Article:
Shipping Crisis Implications On Holiday Season

Updated: Sep 8, 2021

Have you ever hailed a cab or called an Uber during rush hour in the rain? Demand skyrockets and therefore so do ride prices. You have to wait longer for the driver to arrive, the majority of your ride consists of sitting in stand-still traffic, and by the time you do arrive at your destination you are very late.


Supply chains seem to be experiencing the same inconveniences as those associated with calling an Uber during rush hour in the pouring rain. In this case, supply chain ports are overly congested, order delays are mounting, and working capital is getting tied up in transit leaving supply chains stretched and vulnerable.


Worldwide demand is tying up vessel capacity which has resulted in a container shortage sending shipping costs to historically new heights. According to the Financial Times, the price of a 40-foot container routed from Asia to Northern Europe has risen from $2,000 to $9,000, while CNBC has reported that the cost of goods transported from Asia to the West Coast of America has increased by 145 percent.


The entanglement of shipping ports, transport companies, and container vessels plus the reappearance of COVID-19 in the Delta variant all have negative implications for this year’s holiday season. It is likely that product selection will include less options and be more costly than consumers have seen in years past. `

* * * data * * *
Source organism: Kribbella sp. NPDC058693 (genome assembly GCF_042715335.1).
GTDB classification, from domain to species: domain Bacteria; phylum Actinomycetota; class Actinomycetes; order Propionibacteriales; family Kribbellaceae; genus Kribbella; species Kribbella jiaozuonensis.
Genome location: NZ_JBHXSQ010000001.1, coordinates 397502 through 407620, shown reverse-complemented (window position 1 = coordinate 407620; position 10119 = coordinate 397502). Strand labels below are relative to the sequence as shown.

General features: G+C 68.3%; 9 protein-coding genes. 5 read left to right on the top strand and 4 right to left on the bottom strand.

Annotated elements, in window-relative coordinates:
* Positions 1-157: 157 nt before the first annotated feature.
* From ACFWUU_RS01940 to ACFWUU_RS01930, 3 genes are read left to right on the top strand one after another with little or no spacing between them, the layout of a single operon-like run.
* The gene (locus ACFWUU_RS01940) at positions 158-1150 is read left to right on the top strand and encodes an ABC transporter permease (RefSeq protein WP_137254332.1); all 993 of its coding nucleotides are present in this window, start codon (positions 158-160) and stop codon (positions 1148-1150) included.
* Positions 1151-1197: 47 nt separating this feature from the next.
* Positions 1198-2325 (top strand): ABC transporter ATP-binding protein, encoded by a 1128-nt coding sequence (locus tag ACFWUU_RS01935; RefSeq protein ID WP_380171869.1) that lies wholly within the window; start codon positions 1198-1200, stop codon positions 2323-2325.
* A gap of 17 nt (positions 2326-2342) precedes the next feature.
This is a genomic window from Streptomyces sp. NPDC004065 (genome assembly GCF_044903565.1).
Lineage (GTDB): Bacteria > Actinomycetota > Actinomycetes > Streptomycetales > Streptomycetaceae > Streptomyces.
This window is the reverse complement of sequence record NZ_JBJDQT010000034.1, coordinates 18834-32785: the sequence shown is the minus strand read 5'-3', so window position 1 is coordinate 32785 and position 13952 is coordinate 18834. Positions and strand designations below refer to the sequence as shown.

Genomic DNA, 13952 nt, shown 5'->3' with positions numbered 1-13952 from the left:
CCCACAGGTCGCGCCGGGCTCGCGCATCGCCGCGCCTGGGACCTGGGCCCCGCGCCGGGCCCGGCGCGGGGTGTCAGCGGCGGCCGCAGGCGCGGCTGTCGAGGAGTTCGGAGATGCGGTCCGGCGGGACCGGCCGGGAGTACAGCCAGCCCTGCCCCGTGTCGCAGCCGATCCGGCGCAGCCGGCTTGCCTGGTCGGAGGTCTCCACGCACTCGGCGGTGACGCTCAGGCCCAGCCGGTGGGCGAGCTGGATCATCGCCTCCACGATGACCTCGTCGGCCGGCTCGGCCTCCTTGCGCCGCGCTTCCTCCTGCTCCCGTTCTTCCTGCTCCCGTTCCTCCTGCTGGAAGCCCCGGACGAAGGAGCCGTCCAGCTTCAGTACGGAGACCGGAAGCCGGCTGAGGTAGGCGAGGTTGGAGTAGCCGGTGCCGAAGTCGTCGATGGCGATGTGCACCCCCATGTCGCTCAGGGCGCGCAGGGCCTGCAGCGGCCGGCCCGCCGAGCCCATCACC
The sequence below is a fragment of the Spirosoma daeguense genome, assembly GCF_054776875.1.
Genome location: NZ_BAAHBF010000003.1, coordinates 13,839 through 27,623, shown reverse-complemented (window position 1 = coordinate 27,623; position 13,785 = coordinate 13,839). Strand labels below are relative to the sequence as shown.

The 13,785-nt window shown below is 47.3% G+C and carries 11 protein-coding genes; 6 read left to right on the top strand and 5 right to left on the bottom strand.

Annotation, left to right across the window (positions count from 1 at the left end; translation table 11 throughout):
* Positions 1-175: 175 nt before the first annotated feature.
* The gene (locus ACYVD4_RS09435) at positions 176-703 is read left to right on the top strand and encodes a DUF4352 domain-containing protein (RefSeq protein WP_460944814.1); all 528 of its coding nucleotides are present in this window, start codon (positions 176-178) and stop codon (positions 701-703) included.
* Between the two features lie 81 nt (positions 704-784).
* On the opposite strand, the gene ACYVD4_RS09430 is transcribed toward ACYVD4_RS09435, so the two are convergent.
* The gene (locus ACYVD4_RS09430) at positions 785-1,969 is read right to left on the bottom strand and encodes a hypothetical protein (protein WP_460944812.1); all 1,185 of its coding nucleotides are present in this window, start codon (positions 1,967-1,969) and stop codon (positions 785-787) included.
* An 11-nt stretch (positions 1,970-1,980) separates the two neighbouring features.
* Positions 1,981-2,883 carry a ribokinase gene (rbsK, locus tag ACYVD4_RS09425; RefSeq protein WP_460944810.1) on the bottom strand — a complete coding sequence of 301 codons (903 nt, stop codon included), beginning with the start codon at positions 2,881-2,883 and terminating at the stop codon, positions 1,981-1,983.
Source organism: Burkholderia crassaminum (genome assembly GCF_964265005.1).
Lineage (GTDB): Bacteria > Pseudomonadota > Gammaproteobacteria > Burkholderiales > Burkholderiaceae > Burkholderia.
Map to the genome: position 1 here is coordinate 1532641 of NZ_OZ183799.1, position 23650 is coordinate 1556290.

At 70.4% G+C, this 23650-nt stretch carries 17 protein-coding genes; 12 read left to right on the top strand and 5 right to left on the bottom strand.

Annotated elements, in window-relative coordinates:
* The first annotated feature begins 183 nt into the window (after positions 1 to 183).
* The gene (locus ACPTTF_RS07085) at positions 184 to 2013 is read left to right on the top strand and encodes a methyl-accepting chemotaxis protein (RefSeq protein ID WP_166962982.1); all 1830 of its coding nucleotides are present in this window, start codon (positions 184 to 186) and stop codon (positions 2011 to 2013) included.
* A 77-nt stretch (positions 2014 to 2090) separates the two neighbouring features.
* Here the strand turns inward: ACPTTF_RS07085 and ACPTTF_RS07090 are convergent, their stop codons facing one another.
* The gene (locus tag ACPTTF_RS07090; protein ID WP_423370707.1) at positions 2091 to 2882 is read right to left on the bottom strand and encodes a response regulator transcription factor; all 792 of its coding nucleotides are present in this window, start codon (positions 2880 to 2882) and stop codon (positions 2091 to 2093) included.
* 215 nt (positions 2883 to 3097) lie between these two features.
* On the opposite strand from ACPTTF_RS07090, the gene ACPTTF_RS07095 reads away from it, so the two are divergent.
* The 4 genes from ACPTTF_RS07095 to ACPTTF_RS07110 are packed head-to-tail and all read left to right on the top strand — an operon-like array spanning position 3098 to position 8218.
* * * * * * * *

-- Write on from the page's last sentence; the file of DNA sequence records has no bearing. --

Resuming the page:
Port congestion invites new supply chain bottlenecks and forces retailers to anticipate new challenges while attempting to restock inventory for the big holiday season. This Christmas will demand a savvy shopper to order much earlier and to also have several gift back up plans in case their number one choice is no longer on the shelf.


Shipping bottlenecks are putting retailers in particular in a tough position financially with two options: they must either pay the outrageous freight costs or face inevitable delays on their shipped goods; however, higher fees do not guarantee on time goods. Supply chain finance solutions can help retailers and supply chains alike to prevent cash from getting tied up in transit. A revolving credit line puts companies in a position to pay their suppliers on time, maintain positive, resilient relations, and combat order delays that threaten their supply and customer experiences.


For more information about supply chain finance solutions and how it can help you untie tied up liquidity in the supply chain, please visit www.traderiverfinance.come or contact us at info@traderiverfinance.com!

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